September 11 2008
TERRE HAUTE, Ind. - An Indiana State University music professor spent part of his summer spreading his love of music to students and music professionals in Singapore and China.
John Boyd, director of Bands, professor of music, and coordinator of ISU's Wind/Percussion Division, conducted the Central Conservatory Wind Orchestra in two concerts in Beijing in addition to teaching a masterclass for the Conservatory's conducting students and judging the China Trumpet Guild and All Asia Solo Competition in Guangzhou.
According to Boyd, wind orchestra literature is just coming into vogue in China.
"They are now very interested in this type of music," he said. "I gave them some of the CDs Indiana State and my professional ensembles have recorded."
Boyd also observed the ever-changing face of Beijing.
"I was there as they were preparing to host the Olympics," he said.
While Beijing was center stage in the sports world during the Olympics, the city has higher aspirations.
"Beijing has traditionally been China's political center. Now they are trying to raise their cultural profile," he said. "They have a very dramatic new concert complex that complements all the new buildings designed for the Olympics."
It wasn't just all about music for the professor in China. He did take time to visit a well-known and recognized attraction - The Great Wall.
"I climbed the highest point of The Great Wall," Boyd said proudly. "It took a lot out of me - between the sun, dehydration and the three-hour rehearsal afterward."
His work at Central Conservatory allowed him to work with a friend -- Dai Zhonghui, conductor of the Symphonic Wind Orchestra of Central Conservatory of Music and trumpet professor.
"He's Mr. Trumpet in China," Boyd said. "He is president of the China Trumpet Guild, a Yamaha clinician in China and was the first trumpet in the National Symphony."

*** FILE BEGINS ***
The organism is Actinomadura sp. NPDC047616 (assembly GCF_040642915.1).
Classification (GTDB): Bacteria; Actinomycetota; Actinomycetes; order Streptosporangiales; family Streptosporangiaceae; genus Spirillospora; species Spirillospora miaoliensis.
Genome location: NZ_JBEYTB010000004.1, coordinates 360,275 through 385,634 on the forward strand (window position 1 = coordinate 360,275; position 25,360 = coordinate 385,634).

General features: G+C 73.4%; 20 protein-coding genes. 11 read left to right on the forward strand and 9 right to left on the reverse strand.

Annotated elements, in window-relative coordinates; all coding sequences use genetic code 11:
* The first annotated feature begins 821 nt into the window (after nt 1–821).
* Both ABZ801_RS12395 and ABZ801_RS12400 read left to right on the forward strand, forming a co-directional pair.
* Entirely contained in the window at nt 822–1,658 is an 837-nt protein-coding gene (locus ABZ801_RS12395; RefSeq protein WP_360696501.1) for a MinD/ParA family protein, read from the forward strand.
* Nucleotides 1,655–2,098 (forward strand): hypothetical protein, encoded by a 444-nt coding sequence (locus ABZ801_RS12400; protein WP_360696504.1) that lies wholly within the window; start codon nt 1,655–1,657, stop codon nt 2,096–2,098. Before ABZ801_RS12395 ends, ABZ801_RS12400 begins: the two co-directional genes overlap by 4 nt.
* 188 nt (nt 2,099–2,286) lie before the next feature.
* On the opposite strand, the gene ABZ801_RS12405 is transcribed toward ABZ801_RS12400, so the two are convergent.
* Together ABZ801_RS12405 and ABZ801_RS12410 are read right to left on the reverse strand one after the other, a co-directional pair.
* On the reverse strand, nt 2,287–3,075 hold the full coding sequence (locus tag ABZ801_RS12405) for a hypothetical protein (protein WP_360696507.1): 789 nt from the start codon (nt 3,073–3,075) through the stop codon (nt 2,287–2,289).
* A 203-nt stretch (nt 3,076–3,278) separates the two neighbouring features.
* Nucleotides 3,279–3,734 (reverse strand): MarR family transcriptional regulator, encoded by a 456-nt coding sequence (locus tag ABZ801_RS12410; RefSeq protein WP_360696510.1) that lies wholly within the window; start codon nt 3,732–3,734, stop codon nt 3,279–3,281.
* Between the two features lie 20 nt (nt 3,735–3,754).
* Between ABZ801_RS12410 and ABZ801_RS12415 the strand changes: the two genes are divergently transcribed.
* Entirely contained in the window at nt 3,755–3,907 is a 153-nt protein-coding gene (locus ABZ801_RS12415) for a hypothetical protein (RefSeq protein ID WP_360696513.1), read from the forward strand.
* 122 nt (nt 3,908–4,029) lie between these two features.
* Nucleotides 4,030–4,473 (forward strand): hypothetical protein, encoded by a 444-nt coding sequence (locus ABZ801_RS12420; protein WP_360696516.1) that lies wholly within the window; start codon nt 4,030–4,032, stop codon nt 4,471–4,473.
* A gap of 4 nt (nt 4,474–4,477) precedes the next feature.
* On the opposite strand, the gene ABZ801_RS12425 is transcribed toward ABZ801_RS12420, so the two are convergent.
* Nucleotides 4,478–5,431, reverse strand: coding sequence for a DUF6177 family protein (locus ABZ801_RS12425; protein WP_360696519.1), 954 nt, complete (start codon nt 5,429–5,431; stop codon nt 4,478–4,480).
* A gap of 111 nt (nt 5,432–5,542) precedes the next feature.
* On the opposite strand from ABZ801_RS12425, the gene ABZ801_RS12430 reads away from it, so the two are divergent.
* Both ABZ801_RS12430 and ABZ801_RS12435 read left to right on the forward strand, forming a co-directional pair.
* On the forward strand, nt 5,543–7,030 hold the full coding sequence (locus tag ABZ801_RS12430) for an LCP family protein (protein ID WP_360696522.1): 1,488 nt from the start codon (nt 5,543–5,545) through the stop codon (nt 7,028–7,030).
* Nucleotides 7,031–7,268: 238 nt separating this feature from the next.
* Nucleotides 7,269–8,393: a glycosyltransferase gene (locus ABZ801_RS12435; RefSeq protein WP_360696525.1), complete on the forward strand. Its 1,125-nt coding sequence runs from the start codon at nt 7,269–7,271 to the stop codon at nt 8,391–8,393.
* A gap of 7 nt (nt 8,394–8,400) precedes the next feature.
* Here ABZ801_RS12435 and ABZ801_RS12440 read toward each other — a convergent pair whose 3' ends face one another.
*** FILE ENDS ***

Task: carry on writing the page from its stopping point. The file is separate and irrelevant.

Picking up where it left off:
Boyd met Zhonghui two years ago when they were teaching at the Yong Siew Toh Conservatory of the National University of Singapore.
"We lived very close to each other during that time and became good friends," he said.
He persuaded Zhonghui to come to Indiana State to perform in two concerts this fall. The two friends will share duties during the Oct. 16 concert of ISU's Wind Orchestra. Zhonghui will show Wabash Valley residents and students why he's known as Mr. Trumpet during a solo recital Oct. 7.
Boyd also spent a week in Singapore, working to establish a chamber wind group within the Singapore Symphony.
Considered to be one of the most dynamic wind conductors in the country today, Boyd is equally at home with educational and professional organizations. He has guest conducted The U.S. Army Band twice and conducted/lectured at the Royal Northern College of Music at Manchester, UK.
Boyd recorded two critically-acclaimed albums with the Kent State University Wind Ensemble which was released on ELF as "John Boyd Conducts American." In 1995, he released, to rave reviews, the compact disc "Capriccio" with the Indiana State University Symphonic Wind Ensemble and Faculty Winds. Three additional compact discs were released: "Tapestries and Wind Songs," featuring the ISU Faculty Winds, and "Symphonic Moments," featuring the ISU Symphonic Wind Ensemble.
Working with internationally-acclaimed conductor Frederick Fennell, he founded Philharmonia a Vent, a professional wind orchestra in residence at ISU.
The ensemble, under the direction of Boyd, has released three recordings for internationally-known Klavier Music Productions. "Ghosts," recorded in ISU's Tilson Auditorium in August 2004; "Laude," recorded in June 2005 and "Reflections," recorded in September 2006.
An active arranger and composer of all forms of wind ensemble music, he has published works in the catalogs of Ludwig, G. Schirmer, Barnhouse, Cole, and Associated Music.
Writer: Paula Meyer, ISU Communications & Marketing, (812) 237-3783 or firstname.lastname@example.org
An Indiana State University music professor spent part of his summer spreading his love of music to students and music professionals in Singapore and China.